The eruption of the volcano - tour


#1

Your pictures inspire me tremendously! Recently, I saw the photo of the photographer, who went by helicopter over the gushing lava (you can see his shoes in the air - a brave man!). Whether in the summer can I go on this type of trip? Or somewhere in Iceland eruption is still going on? Or can I see the approaching eruption? (for example, on the glacier?) A lot of questions, but I’m hoping you will dispelled my doubts. Thank you:)


#2

Right now in iceland there is no active eruption so there is no lavaflow anywhere. Many photographers wait for a long time until there is an eruption and then take helicopter flights over or around the erupting area. Last time there was an eruption in Iceland it lasted from 29th of August 2014 to 28th of February 2015 so for a very long time and people were able to fly over the area in tours :slight_smile:


#3

It’s a bit dangerous to co close to eruptions, both because it’s well, lava, and because there is often CO2 in the air, and it’s very bad for you. I don’t think you can fly over it, - the journalists can with special licence, but not tours. Maybe close to it? But I don’t think there is any active eruption now.


#4

Hey Berenika,

While nothing is imminent, there are several volcanoes expected to go off over the next year or two. In February, geophysicist Páll Einarsson said that four were all showing signs that they were preparing to erupt. Here is a bit of information on them:

The most notable is Katla; it has gone off 20 times since 930 AD, and is still rumbling. This volcano is located right beside Eyjafjallajökull, which went off in 2010. Katla will likely cause at least as big a problem to air travel when it goes off, because it is also under a glacier, and much larger than its neighbour.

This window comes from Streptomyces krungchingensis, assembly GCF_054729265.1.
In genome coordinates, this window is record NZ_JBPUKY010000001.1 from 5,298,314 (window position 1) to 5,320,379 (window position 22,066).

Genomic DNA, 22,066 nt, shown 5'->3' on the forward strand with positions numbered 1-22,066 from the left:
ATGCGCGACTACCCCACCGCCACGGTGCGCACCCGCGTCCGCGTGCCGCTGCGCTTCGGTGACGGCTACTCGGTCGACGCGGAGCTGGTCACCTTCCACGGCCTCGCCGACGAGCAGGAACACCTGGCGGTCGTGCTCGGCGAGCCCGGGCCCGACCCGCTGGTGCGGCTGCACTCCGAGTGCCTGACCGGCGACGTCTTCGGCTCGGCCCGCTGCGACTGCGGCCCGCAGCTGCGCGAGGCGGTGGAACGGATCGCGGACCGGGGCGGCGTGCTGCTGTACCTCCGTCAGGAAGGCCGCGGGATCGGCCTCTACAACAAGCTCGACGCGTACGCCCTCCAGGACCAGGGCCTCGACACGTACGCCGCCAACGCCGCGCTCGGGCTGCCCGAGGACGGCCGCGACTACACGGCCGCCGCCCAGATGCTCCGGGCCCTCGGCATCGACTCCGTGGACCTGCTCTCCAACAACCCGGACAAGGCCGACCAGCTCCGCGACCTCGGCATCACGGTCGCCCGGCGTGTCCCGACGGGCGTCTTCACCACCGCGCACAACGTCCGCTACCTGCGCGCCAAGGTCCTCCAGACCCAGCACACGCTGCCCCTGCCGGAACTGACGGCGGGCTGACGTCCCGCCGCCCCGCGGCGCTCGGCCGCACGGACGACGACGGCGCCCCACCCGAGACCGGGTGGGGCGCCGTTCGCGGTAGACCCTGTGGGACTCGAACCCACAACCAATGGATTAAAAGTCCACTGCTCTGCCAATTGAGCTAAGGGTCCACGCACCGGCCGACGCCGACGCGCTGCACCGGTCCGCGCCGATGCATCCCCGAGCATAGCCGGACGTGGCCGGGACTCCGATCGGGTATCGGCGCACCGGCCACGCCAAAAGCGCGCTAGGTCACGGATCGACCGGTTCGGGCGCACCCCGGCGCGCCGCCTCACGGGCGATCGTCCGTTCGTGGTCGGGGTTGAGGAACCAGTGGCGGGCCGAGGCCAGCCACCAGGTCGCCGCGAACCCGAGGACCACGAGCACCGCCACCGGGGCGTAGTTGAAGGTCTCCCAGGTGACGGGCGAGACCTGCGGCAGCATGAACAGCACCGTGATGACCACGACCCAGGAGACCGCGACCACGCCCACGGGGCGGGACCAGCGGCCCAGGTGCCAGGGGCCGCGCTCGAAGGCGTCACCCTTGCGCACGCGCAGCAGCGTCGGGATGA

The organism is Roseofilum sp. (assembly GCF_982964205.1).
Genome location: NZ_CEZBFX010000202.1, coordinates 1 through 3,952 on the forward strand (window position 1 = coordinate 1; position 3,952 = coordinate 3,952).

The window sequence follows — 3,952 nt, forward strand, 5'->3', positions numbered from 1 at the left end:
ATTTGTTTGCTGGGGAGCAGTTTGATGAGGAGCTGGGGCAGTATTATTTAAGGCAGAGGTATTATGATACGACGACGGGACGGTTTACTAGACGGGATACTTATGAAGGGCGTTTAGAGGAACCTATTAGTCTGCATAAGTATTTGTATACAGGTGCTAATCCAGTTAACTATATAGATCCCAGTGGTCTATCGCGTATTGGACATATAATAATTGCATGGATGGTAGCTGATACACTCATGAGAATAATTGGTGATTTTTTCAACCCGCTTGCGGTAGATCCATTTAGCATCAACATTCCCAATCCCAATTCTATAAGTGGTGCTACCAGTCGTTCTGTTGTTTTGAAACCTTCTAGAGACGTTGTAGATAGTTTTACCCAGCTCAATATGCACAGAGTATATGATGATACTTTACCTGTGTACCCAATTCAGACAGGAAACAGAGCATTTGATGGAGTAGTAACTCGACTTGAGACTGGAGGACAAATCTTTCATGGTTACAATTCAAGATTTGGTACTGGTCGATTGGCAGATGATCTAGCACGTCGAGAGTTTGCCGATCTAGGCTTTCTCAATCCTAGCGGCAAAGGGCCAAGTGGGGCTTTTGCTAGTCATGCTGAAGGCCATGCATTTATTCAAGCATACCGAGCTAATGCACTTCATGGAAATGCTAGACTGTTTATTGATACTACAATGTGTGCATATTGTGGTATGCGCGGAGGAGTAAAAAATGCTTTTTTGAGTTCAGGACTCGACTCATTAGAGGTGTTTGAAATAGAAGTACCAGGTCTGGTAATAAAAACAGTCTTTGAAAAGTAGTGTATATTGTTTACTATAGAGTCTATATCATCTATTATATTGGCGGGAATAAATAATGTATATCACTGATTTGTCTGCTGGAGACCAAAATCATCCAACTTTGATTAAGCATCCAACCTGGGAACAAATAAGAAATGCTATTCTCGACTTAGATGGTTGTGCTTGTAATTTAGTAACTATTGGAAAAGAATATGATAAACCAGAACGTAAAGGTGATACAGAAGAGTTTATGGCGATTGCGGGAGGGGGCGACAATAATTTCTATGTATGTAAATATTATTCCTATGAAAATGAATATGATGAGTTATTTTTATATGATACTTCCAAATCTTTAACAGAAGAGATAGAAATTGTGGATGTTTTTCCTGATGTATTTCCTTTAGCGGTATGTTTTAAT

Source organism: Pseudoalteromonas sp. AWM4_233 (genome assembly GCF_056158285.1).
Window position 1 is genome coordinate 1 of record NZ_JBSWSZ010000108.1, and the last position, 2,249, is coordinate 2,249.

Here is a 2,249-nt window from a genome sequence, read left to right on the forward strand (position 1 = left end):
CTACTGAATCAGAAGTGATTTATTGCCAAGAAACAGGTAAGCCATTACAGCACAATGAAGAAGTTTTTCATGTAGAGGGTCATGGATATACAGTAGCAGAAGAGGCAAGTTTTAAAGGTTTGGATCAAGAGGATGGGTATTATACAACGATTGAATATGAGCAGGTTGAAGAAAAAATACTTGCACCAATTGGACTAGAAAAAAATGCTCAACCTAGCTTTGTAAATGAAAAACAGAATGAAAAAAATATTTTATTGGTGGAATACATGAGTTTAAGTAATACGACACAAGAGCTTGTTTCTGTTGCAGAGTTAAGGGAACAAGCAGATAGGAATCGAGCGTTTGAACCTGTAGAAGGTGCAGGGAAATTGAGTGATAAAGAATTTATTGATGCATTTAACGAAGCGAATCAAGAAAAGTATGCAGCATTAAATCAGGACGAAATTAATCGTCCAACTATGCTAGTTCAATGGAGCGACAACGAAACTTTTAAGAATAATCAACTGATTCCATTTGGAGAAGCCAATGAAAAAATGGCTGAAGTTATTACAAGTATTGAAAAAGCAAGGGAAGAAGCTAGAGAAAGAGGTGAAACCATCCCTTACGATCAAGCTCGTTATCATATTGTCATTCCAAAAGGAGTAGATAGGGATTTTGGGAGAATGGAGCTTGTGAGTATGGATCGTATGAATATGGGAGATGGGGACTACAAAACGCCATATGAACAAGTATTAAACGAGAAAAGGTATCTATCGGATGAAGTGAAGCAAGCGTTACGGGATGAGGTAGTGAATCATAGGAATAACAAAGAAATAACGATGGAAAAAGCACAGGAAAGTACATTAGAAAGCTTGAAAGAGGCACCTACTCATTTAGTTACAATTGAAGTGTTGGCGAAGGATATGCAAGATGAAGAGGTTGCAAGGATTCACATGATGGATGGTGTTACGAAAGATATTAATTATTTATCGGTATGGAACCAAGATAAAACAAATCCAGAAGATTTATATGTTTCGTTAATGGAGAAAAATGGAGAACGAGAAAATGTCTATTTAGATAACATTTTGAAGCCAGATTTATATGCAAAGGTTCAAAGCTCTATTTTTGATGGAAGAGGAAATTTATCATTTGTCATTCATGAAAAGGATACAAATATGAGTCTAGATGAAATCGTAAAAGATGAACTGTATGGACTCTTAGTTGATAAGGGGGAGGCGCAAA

The second one of these is Bárðabunga, located under the Vatnajökull glacier. It was expected to erupt in 2015, but in a way never seen before by scientists, the lava pushing into it changed course, travelled several miles underground, then started to erupt away from the ice cap; this was the Holahraun eruption, where I believe the photo that you are referencing came from. Even so, however, it seems that all the magma was not evacuated, as there are constant earthquakes in the area signifying further activity.

The third is called Hekla, as active as Katla. Throughout the medieval times, Hekla was referred to as the gates of hell. This is because of the vast amount of lava that emerges as it erupts; it has produced one of the largest amounts of lava in the world over the past millennium. Hekla only has small glaciers on it when it is not erupting, so doesn’t produce quite the same ash cloud as others, but in 2003, scientists discovered that it could produce the most dangerous of volcanic phenomenon; pyroclastic flow.

The fourth and final imminent eruption is expected at Grímsvötn, Iceland’s most active volcano, which sits under Vatnajökull. Most eruptions here occur under the ice and do not break the surface, but that makes them no less dangerous; glacier floods have been some of the most destructive side effects of an eruption historically. Grímsvötn is also connected to the Laki fissure system, which erupted so badly in the 1700s that many blame it for the potato famine and french revolution.